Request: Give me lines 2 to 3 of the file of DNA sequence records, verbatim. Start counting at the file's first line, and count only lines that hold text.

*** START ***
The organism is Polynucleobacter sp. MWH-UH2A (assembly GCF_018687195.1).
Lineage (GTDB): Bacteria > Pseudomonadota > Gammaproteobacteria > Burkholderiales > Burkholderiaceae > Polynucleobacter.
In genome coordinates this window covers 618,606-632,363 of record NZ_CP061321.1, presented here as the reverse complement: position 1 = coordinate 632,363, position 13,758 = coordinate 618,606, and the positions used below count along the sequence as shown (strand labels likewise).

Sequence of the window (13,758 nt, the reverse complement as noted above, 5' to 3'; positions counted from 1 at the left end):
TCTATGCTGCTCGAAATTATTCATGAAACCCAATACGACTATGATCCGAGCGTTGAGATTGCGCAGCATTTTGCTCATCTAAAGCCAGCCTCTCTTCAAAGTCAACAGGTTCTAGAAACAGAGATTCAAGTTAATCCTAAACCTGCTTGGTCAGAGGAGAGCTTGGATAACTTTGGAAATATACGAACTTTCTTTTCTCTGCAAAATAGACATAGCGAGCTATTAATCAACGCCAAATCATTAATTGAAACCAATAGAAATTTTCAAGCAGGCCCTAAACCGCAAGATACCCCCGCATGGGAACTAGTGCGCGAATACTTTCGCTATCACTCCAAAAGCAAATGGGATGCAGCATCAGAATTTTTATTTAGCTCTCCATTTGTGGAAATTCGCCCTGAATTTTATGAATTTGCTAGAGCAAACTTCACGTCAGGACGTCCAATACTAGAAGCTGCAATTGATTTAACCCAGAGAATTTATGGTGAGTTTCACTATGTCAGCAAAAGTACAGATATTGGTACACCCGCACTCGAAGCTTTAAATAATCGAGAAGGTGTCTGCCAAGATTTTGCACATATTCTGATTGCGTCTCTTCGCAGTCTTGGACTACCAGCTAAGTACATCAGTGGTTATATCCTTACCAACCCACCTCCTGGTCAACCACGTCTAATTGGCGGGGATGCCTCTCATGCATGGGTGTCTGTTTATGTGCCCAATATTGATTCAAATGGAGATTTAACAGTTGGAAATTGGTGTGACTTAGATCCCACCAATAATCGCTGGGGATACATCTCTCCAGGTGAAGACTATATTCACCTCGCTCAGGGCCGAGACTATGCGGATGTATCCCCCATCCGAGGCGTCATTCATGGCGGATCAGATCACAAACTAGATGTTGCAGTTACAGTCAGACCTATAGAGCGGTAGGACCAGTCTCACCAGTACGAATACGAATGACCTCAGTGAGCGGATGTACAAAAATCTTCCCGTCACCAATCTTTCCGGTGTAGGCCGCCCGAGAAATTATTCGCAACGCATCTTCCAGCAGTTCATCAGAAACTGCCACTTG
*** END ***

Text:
Lineage (GTDB): Bacteria > Pseudomonadota > Gammaproteobacteria > Burkholderiales > Burkholderiaceae > Polynucleobacter.
In genome coordinates this window covers 618,606-632,363 of record NZ_CP061321.1, presented here as the reverse complement: position 1 = coordinate 632,363, position 13,758 = coordinate 618,606, and the positions used below count along the sequence as shown (strand labels likewise).